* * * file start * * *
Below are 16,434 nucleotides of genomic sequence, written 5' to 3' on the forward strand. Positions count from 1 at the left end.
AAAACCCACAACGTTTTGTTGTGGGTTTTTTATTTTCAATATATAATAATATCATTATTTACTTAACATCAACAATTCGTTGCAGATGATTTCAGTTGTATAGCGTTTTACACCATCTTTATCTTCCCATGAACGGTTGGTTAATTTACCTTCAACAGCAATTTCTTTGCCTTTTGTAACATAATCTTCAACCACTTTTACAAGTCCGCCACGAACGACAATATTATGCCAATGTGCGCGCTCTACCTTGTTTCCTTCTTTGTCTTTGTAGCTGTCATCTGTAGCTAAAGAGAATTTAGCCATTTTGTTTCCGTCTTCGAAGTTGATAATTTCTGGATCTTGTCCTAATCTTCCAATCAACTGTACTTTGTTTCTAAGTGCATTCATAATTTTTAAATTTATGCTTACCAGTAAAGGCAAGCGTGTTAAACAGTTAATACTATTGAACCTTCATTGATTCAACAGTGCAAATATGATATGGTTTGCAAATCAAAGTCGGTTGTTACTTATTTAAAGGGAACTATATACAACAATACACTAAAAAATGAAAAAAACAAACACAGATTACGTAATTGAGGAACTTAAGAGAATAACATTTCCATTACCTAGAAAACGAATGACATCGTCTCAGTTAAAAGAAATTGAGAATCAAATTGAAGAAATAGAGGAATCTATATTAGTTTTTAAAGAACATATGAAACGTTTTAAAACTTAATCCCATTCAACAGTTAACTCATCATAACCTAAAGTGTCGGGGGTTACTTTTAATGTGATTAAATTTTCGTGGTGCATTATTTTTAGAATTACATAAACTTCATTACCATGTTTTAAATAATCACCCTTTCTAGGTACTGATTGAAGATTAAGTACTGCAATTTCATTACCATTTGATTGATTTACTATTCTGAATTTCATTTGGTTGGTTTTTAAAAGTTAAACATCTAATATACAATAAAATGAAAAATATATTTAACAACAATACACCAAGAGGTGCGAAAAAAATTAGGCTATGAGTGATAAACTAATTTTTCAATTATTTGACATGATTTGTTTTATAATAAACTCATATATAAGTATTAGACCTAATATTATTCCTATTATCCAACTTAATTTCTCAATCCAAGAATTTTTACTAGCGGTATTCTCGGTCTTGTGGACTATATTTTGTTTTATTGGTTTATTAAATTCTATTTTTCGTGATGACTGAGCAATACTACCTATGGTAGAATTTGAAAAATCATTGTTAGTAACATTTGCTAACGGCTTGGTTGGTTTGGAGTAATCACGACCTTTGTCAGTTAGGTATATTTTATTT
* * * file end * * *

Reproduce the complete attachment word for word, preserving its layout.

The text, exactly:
Below are 16,434 nucleotides of genomic sequence, written 5' to 3' on the forward strand. Positions count from 1 at the left end.
AAAACCCACAACGTTTTGTTGTGGGTTTTTTATTTTCAATATATAATAATATCATTATTTACTTAACATCAACAATTCGTTGCAGATGATTTCAGTTGTATAGCGTTTTACACCATCTTTATCTTCCCATGAACGGTTGGTTAATTTACCTTCAACAGCAATTTCTTTGCCTTTTGTAACATAATCTTCAACCACTTTTACAAGTCCGCCACGAACGACAATATTATGCCAATGTGCGCGCTCTACCTTGTTTCCTTCTTTGTCTTTGTAGCTGTCATCTGTAGCTAAAGAGAATTTAGCCATTTTGTTTCCGTCTTCGAAGTTGATAATTTCTGGATCTTGTCCTAATCTTCCAATCAACTGTACTTTGTTTCTAAGTGCATTCATAATTTTTAAATTTATGCTTACCAGTAAAGGCAAGCGTGTTAAACAGTTAATACTATTGAACCTTCATTGATTCAACAGTGCAAATATGATATGGTTTGCAAATCAAAGTCGGTTGTTACTTATTTAAAGGGAACTATATACAACAATACACTAAAAAATGAAAAAAACAAACACAGATTACGTAATTGAGGAACTTAAGAGAATAACATTTCCATTACCTAGAAAACGAATGACATCGTCTCAGTTAAAAGAAATTGAGAATCAAATTGAAGAAATAGAGGAATCTATATTAGTTTTTAAAGAACATATGAAACGTTTTAAAACTTAATCCCATTCAACAGTTAACTCATCATAACCTAAAGTGTCGGGGGTTACTTTTAATGTGATTAAATTTTCGTGGTGCATTATTTTTAGAATTACATAAACTTCATTACCATGTTTTAAATAATCACCCTTTCTAGGTACTGATTGAAGATTAAGTACTGCAATTTCATTACCATTTGATTGATTTACTATTCTGAATTTCATTTGGTTGGTTTTTAAAAGTTAAACATCTAATATACAATAAAATGAAAAATATATTTAACAACAATACACCAAGAGGTGCGAAAAAAATTAGGCTATGAGTGATAAACTAATTTTTCAATTATTTGACATGATTTGTTTTATAATAAACTCATATATAAGTATTAGACCTAATATTATTCCTATTATCCAACTTAATTTCTCAATCCAAGAATTTTTACTAGCGGTATTCTCGGTCTTGTGGACTATATTTTGTTTTATTGGTTTATTAAATTCTATTTTTCGTGATGACTGAGCAATACTACCTATGGTAGAATTTGAAAAATCATTGTTAGTAACATTTGCTAACGGCTTGGTTGGTTTGGAGTAATCACGACCTTTGTCAGTTAGGTATATTTTATTT